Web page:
There were days when commercial photographers were an indispensable part of every event. They were so important that ignoring them is always at the organisers’ peril.
Because they were very few, people had to book their services weeks and months ahead to avoid disappointment, but despite that, event organisers usually get disappointed by unscrupulous photographers.
Pictures are referred to as memory joggers, archived and preserved for generations to come. In the past, students spent money patronising photographers especially during matriculation, graduation or any social activities. There was competition on who had the largest album with the highest number hard copy photos.
But those good old days seem to have gone into oblivion. It is now threatened by the advent of affordable smartphones with inbuilt sophisticated cameras capable of producing high quality pictures. This advancement has slowed down or possibly nailed the coffin of the patronage of commercial photographers.
However, battling to remain relevance, many of them have resorted to gate-crashing at functions; be it birthdays, weddings, burials or naming ceremonies and at big event arenas to sustain themselves.But even their presence at events faces threats as many guests usually decline being photographed.
Little wonder, Nigerian Nobel Laureate, Professor Wole Soyinka, once said that cameramen and photographers “snarl, they hiss, they deliver what they consider looks of withering contempt when they are politely requested to move a little to this or that side, just so that the rest of inferior humanity can share in the event.”
Soyinka added that “they shove their variegated bottoms right against the faces of others in some warped notion that this is what the rest of humanity has gathered to see – their backsides – rather than the unfolding event.”
To sustain themselves in the business, even as bad as it is, they risk losing more printing large numbers of photos and insert them in fancy frames to attract people to collect.
Instant pictures popularly known as ‘snap and take’ cost N300, while that which would take longer time costs N200. Then that which is inserted in a frame goes for N2,500 or N3000 depending on the bargaining power of the photographer.
One of the official photographers at Sheraton Hotel, Sunday Arinze, admitted that “Before the advent of smartphones, business was flourishing because there was no alternative for photography.
“First of all, we had analog cameras; people could not get pictures except through photographers. But since smartphones hit the market, people cover their birthdays with it and post it abroad which makes it very difficult for the business of photography to thrive.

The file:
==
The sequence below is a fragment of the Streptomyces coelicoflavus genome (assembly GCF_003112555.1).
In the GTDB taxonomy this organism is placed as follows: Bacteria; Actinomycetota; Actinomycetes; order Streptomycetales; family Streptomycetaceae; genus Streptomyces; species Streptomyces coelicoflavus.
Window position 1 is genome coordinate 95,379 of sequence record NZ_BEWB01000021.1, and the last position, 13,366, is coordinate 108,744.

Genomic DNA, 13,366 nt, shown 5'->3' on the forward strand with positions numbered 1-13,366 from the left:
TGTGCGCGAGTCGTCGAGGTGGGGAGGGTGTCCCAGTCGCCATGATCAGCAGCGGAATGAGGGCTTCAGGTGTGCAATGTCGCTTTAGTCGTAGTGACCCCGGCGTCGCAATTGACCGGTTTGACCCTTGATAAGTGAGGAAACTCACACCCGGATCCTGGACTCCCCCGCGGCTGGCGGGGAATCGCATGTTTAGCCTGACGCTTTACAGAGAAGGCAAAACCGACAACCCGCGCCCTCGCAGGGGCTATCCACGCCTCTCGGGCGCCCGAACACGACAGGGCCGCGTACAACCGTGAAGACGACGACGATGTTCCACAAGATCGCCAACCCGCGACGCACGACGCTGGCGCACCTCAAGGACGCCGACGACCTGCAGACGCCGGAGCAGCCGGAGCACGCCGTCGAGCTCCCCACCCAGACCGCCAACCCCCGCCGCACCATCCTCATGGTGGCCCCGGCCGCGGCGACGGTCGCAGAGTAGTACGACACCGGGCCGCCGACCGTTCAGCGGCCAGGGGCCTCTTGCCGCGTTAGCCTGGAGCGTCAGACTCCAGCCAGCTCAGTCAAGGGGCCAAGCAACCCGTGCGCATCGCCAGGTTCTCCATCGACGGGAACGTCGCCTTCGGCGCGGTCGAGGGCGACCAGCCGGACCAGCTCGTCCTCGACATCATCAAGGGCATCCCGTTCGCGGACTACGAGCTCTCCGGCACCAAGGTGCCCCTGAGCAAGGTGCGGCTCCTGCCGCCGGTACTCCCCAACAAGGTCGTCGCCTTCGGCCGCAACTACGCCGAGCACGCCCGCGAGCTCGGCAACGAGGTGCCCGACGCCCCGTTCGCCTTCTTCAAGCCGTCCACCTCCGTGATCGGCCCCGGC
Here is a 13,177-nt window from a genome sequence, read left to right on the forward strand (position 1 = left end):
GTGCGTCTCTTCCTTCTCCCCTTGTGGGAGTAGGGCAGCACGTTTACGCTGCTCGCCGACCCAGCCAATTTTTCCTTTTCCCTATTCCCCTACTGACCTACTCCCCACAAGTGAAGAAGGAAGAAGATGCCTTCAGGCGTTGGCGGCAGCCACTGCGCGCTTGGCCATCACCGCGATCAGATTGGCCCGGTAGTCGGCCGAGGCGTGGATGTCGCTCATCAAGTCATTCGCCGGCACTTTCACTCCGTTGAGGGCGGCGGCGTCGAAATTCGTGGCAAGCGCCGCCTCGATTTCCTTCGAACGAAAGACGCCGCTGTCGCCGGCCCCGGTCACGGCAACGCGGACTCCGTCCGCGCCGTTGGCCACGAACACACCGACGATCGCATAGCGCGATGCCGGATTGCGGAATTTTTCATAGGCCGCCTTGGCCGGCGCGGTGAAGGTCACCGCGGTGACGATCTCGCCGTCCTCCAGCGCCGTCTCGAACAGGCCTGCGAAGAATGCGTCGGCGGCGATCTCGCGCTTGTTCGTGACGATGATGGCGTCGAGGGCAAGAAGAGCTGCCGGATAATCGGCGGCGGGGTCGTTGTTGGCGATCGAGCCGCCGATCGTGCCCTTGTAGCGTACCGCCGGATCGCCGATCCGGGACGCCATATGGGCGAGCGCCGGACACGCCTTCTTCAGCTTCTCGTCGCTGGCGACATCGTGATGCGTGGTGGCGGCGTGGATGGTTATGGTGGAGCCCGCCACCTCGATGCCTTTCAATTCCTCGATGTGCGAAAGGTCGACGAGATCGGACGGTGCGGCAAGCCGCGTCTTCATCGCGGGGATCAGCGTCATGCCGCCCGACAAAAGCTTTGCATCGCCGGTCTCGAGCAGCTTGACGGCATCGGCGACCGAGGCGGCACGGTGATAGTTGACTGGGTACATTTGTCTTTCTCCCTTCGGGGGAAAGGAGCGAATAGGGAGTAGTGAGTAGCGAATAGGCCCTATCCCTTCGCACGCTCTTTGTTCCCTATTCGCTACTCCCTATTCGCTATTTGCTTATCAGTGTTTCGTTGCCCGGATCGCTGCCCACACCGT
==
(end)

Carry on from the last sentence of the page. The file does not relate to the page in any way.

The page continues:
“Sometimes, they rudely shun and tell us that they do not need our services that they need electronic copies which their phones can produce. And you know that photography cannot do without hard copies,” he quipped.
Speaking on the cost of printing pictures, he said: “For framed photographs, we sell for N3, 500. There is no way you will lose because the frames are very useful if they do not collect it. But there is no way you will print up to 200 copies without people collecting some.”
Aside corroborating Arinze’s point of view, another photographer, who spoke to Daily Sun at Millennium Park, Seun Femi, said he combines photography with video coverage to meet up.
“I have been in this business for years and I can tell you that things have changed. The manufacturing of these phones have disrupted our business. Now I had to learn video coverage and editing to meet up family needs. People can snub you, believing that they have phones that can snap better than Nikon cameras. No matter how hard you try to explain, they still do not accept,” he lamented.
A pictures freak, Udora Ike, said that she could not remember the last time she patronise commercial photographers because her phone could give her what she wants.
“The era where we spend money on hardcopy pictures is gone. With my phone, I can effortlessly take selfie or if need be, beg somebody to snap me. Going to a studio to snap is a waste of money. I will use it to buy data or do something else with it,” she said.
Another lady, Linda Odey, said the only time she patronises photographers is when celebrating her birthdays, admitting that she goes to a good studio to enhance her beauty.
“I only patronise them once a year, which is my birthday. Even at that, I go to a good studio for the enhancement of my beauty. If not, I use my phone instead of patronising professional photographers.” she said.
Notwithstanding the situation, a professional photographer, Abdulwahab Iyaji, who has a well-equipped studio at Galadimawa, has a different opinion. According to him, any photographers who complain of low patronage ‘is lazy’.
Iyaji advised his colleagues to move along with the time by acquiring sophisticated cameras to advance, advising them to learn video editing to make more money.
“No, I do not think so. This is one business that will stand the test of time. I believe that any photographer who is perturbed by the invention of smartphone is lazy. They should improve themselves. Times have change. And we must move with it. Business is all about strategy,” he summed up.